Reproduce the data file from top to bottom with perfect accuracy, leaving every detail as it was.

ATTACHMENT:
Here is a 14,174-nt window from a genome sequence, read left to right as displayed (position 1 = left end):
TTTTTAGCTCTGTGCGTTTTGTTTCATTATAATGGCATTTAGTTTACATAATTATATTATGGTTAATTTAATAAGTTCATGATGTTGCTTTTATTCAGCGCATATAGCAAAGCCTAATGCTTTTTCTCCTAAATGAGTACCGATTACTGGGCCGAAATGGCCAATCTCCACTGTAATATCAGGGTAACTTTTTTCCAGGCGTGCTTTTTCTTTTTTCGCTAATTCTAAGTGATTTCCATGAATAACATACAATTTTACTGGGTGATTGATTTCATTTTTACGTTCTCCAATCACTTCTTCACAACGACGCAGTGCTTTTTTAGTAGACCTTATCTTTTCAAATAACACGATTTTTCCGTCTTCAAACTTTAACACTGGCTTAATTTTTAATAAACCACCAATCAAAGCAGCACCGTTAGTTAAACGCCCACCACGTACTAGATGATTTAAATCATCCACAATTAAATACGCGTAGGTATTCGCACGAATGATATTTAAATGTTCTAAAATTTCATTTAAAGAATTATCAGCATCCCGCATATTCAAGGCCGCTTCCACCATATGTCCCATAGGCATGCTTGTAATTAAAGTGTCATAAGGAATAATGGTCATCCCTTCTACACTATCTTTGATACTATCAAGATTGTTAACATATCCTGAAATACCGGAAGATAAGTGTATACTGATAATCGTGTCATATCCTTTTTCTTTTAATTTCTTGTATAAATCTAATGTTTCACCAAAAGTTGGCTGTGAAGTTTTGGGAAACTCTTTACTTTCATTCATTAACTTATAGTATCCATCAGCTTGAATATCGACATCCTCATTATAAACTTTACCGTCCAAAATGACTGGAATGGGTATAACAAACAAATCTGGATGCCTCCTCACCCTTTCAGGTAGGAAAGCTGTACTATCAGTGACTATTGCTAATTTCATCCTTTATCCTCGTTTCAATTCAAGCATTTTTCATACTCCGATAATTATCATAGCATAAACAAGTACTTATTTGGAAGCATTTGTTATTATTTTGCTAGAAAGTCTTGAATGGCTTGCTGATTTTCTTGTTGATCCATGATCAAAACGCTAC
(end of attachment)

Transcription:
Here is a 14,174-nt window from a genome sequence, read left to right as displayed (position 1 = left end):
TTTTTAGCTCTGTGCGTTTTGTTTCATTATAATGGCATTTAGTTTACATAATTATATTATGGTTAATTTAATAAGTTCATGATGTTGCTTTTATTCAGCGCATATAGCAAAGCCTAATGCTTTTTCTCCTAAATGAGTACCGATTACTGGGCCGAAATGGCCAATCTCCACTGTAATATCAGGGTAACTTTTTTCCAGGCGTGCTTTTTCTTTTTTCGCTAATTCTAAGTGATTTCCATGAATAACATACAATTTTACTGGGTGATTGATTTCATTTTTACGTTCTCCAATCACTTCTTCACAACGACGCAGTGCTTTTTTAGTAGACCTTATCTTTTCAAATAACACGATTTTTCCGTCTTCAAACTTTAACACTGGCTTAATTTTTAATAAACCACCAATCAAAGCAGCACCGTTAGTTAAACGCCCACCACGTACTAGATGATTTAAATCATCCACAATTAAATACGCGTAGGTATTCGCACGAATGATATTTAAATGTTCTAAAATTTCATTTAAAGAATTATCAGCATCCCGCATATTCAAGGCCGCTTCCACCATATGTCCCATAGGCATGCTTGTAATTAAAGTGTCATAAGGAATAATGGTCATCCCTTCTACACTATCTTTGATACTATCAAGATTGTTAACATATCCTGAAATACCGGAAGATAAGTGTATACTGATAATCGTGTCATATCCTTTTTCTTTTAATTTCTTGTATAAATCTAATGTTTCACCAAAAGTTGGCTGTGAAGTTTTGGGAAACTCTTTACTTTCATTCATTAACTTATAGTATCCATCAGCTTGAATATCGACATCCTCATTATAAACTTTACCGTCCAAAATGACTGGAATGGGTATAACAAACAAATCTGGATGCCTCCTCACCCTTTCAGGTAGGAAAGCTGTACTATCAGTGACTATTGCTAATTTCATCCTTTATCCTCGTTTCAATTCAAGCATTTTTCATACTCCGATAATTATCATAGCATAAACAAGTACTTATTTGGAAGCATTTGTTATTATTTTGCTAGAAAGTCTTGAATGGCTTGCTGATTTTCTTGTTGATCCATGATCAAAACGCTAC